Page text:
They quickly become friends, and soon Charlie is falling hard for Nick, even though he doesn't think he has a chance. But love works in surprising ways, and sometimes good things are waiting just around the corner..
Abbi Hope Goldstein is like every other teenager, with a few smallish exceptions: her famous alter ego, Baby Hope, is the subject of internet memes, she has asthma, and sometimes people spontaneously burst into tears when they recognize her. Abbi has lived almost her entire life in the shadow of the terrorist attacks of September 11. On that fateful day, she was captured in what became an iconic photograph: in the picture, Abbi (aka "Baby Hope") wears a birthday crown and grasps a red balloon; just behind her, the South Tower of the World Trade Center is collapsing.
Now, fifteen years later, Abbi is desperate for anonymity and decides to spend the summer before her seventeenth birthday incognito as a counselor at Knights Day Camp two towns away. She's psyched for eight weeks in the company of four-year-olds, none of whom have ever heard of Baby Hope.
Too bad Noah Stern, whose own world was irrevocably shattered on that terrible day, has a similar summer plan. Noah believes his meeting Baby Hope is fate. Abbi is sure it's a disaster. Soon, though, the two team up to ask difficult questions about the history behind the Baby Hope photo. But is either of them ready to hear the answers.
Audrey is over romance. Since her parents' relationship imploded her mother's been catatonic, so she takes a cinema job to get out of the house. But there she meets wannabe film-maker Harry. Nobody expects Audrey and Harry to fall in love as hard and fast as they do. But that doesn't mean things are easy. Because real love isn't like the movies...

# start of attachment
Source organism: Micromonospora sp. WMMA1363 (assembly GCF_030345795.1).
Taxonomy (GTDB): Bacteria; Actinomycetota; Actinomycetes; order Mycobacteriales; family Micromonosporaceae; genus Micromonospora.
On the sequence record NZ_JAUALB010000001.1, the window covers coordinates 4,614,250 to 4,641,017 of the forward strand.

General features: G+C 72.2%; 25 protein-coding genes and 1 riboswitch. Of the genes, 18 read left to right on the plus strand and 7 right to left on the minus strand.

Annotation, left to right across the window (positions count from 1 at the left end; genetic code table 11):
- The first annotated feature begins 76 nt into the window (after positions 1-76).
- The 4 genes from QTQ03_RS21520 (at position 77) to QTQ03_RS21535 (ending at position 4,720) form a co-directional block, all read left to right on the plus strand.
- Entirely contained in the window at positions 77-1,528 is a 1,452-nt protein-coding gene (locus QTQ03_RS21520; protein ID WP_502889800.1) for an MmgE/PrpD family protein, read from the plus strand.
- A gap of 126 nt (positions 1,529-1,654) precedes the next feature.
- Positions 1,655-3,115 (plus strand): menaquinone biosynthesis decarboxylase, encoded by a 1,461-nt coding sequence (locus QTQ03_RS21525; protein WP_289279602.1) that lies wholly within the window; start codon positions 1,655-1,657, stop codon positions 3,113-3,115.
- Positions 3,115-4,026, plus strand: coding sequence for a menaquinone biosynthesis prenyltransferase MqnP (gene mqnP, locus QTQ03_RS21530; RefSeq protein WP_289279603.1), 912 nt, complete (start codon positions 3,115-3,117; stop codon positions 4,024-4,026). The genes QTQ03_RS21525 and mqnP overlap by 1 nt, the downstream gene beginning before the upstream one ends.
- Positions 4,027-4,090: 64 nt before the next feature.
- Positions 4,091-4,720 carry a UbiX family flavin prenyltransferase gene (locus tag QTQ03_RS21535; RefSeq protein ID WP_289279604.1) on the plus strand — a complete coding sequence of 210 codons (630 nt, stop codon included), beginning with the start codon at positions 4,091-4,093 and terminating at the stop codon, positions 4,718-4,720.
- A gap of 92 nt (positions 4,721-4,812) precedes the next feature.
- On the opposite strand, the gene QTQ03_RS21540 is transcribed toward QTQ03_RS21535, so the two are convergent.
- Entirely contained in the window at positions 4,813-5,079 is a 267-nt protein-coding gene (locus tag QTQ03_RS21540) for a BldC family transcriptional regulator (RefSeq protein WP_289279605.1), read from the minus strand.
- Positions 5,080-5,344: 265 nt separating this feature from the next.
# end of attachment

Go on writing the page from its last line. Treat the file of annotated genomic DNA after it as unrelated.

Everything about Jessie is wrong. At least, that’s what it feels like during her first week of junior year at her new ultra-intimidating prep school in Los Angeles. Just when she’s thinking about hightailing it back to Chicago, she gets an email from a person calling themselves Somebody/Nobody (SN for short), offering to help her navigate the wilds of Wood Valley High School. Is it an elaborate hoax? Or can she rely on SN for some much-needed help?
It’s been barely two years since her mother’s death, and because her father eloped with a woman he met online, Jessie has been forced to move across the country to live with her stepmonster and her pretentious teenage son.